Friday, September 19, 2008

Christ our Hope: Part 8 - THE WAY OF NONVIOLENCE

This is Part 8 of a series entitled Christ our Hope in the Face of Violence and our Witness to Nonviolent Love. Part 1 served as an introduction and Part 2 considered God as a God of Peace in the Old Testament. Part 3 and Part 4 began to consider what Christ has to say on the issue of violence and war and . Part 5 looked at the witness of early Christianity and the changes which took place after Constantine along with the thought of Augustine and Aquinas on the issue. In part 6 we studied the witness of the contemporary Church. Part 7 examined the thoughts of some recent American Catholic theologians on the topic.

Pope John Paul II, echoing and explaining Christ’s teachings and witness writes:

“One’s neighbor is…the living image of God the Father, redeemed by the blood of Jesus Christ and placed under the permanent action of the Holy Spirit. One’s neighbor must therefore be loved, even if an enemy, with the same love with which the Lord loves him or her; and for that person’s sake one must be ready for sacrifice, even the ultimate one: to lay down one’s life for the brethren.”[1]

However, at another speech he reminds us of the duty we have to defend ourselves and others from unjust aggressors.[2] Nevertheless, he does add that war can never truly solve the problems it intends to, because of the death and destruction it leaves in its path.[3]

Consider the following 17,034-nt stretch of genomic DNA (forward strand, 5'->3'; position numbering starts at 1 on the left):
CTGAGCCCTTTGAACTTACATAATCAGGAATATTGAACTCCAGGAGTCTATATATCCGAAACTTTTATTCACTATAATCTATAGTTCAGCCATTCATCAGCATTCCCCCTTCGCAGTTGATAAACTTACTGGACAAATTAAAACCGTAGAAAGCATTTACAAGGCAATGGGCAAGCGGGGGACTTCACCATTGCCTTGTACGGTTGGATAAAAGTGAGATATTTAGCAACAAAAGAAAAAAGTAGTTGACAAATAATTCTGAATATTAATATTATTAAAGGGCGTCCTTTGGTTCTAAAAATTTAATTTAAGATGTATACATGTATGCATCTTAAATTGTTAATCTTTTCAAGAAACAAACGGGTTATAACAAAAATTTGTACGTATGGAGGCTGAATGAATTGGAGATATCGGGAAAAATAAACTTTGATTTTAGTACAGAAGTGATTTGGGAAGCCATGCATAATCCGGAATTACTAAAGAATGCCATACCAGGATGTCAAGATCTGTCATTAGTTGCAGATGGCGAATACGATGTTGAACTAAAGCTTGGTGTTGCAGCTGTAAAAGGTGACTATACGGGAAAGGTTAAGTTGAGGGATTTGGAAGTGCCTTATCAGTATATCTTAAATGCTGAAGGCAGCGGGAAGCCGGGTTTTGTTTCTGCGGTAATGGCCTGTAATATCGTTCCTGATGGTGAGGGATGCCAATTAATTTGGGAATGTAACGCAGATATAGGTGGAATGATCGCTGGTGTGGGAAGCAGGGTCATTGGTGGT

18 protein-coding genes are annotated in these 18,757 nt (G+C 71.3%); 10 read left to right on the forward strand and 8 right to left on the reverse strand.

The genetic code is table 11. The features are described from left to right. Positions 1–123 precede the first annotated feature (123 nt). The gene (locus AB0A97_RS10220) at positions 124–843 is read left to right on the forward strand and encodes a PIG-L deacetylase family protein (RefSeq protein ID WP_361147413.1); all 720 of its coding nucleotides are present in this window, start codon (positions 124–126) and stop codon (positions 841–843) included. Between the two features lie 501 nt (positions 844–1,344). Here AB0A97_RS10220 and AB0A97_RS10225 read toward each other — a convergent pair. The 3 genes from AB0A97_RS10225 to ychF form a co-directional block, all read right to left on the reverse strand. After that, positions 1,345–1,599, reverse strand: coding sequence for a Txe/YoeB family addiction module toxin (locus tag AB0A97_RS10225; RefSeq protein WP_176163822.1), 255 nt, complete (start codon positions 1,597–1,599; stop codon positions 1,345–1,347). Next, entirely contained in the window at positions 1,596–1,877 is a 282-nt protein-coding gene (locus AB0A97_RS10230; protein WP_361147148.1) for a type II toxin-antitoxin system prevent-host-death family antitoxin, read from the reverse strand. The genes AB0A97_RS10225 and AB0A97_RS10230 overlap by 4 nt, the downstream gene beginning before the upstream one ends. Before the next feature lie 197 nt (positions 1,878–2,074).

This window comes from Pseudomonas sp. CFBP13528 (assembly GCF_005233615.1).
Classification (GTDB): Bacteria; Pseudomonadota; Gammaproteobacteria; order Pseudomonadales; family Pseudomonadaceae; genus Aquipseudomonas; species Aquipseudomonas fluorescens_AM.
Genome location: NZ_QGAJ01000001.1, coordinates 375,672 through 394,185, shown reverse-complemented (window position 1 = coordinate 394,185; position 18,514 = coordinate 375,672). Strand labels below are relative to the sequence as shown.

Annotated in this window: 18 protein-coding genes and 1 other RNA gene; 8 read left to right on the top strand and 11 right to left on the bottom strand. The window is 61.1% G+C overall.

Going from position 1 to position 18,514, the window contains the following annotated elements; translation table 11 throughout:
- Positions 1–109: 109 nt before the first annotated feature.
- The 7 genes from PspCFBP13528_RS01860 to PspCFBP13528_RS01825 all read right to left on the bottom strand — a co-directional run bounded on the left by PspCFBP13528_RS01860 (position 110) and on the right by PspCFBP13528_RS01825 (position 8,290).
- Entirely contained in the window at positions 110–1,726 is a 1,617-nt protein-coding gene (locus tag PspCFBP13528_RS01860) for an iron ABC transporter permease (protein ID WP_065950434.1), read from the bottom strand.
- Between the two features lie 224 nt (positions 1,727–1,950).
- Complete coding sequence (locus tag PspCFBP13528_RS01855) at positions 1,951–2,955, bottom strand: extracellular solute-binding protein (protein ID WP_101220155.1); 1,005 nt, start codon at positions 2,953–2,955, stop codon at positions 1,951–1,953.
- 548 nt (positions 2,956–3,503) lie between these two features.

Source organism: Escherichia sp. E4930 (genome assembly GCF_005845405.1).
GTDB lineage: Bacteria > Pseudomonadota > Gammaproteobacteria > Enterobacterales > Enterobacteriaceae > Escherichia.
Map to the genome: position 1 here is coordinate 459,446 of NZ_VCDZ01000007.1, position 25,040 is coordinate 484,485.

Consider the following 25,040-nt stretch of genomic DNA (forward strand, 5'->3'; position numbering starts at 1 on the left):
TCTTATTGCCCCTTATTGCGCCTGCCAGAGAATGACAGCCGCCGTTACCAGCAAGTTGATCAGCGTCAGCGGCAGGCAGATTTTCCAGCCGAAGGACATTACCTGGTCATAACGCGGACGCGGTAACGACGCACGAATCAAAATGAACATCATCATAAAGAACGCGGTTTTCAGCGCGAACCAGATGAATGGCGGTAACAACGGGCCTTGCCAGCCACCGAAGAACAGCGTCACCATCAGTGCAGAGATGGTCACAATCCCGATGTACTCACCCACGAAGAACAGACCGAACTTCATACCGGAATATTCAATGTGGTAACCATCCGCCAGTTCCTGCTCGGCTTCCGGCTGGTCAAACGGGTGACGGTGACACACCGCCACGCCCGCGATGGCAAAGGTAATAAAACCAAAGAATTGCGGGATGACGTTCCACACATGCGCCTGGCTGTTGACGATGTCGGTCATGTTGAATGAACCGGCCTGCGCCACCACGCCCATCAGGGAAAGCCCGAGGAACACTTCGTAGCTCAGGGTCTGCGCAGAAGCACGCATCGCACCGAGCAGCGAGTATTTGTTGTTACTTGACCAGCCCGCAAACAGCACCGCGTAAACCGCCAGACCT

We hear from him a reaffirmation that Jesus’ call to nonviolence is not a cowardice or passivism. It must be active. We are duty bound, by justice, to defend others. But, Pope Benedict XVI reminds us that, as followers of Christ, our response must not be violent.

“[Christ] does not oppose violence with a stronger violence. He opposes violence precisely with the contrary: with love to the end, his cross. This is God’s humble way of overcoming: With his love … he puts a limit to violence. This is a way of conquering that seems very slow to us, but it is the true way of overcoming evil, of overcoming violence, and we must trust this divine way of overcoming.”[4]
It seems then, that we can say with Pope Benedict XVI that our hope must not be in violence. We must love our neighbors and even our enemies with the very love of He who is Love. This new way of overcoming evil which Christ shows us on the cross will run in the face of our American microwave “I need solutions now”mentality, but the Holy Father encourages us that this slow way is the trueway, the divine way, of overcoming evil.

In light of this, we can confidently say that we must confront injustice and evil, but our confrontation must not be violent. It must be an imitatio Christi. But, practically speaking, what might this look like? Is war necessary for justice? Is justice necessary for peace? Is violence necessary for war? Pope John Paul II again points us in the right direction: “There is no peace without justice. There is no justice without forgiveness.”[5] John Paul II is speaking only a few months after the September 11, 2001 terrorist attacks. He is gently chiding and lovingly reminding us that we must not repay violence with violence. Vengeance is empty and cyclical. Justice must be served, but if we want peace, we must be willing to forgive. This is not new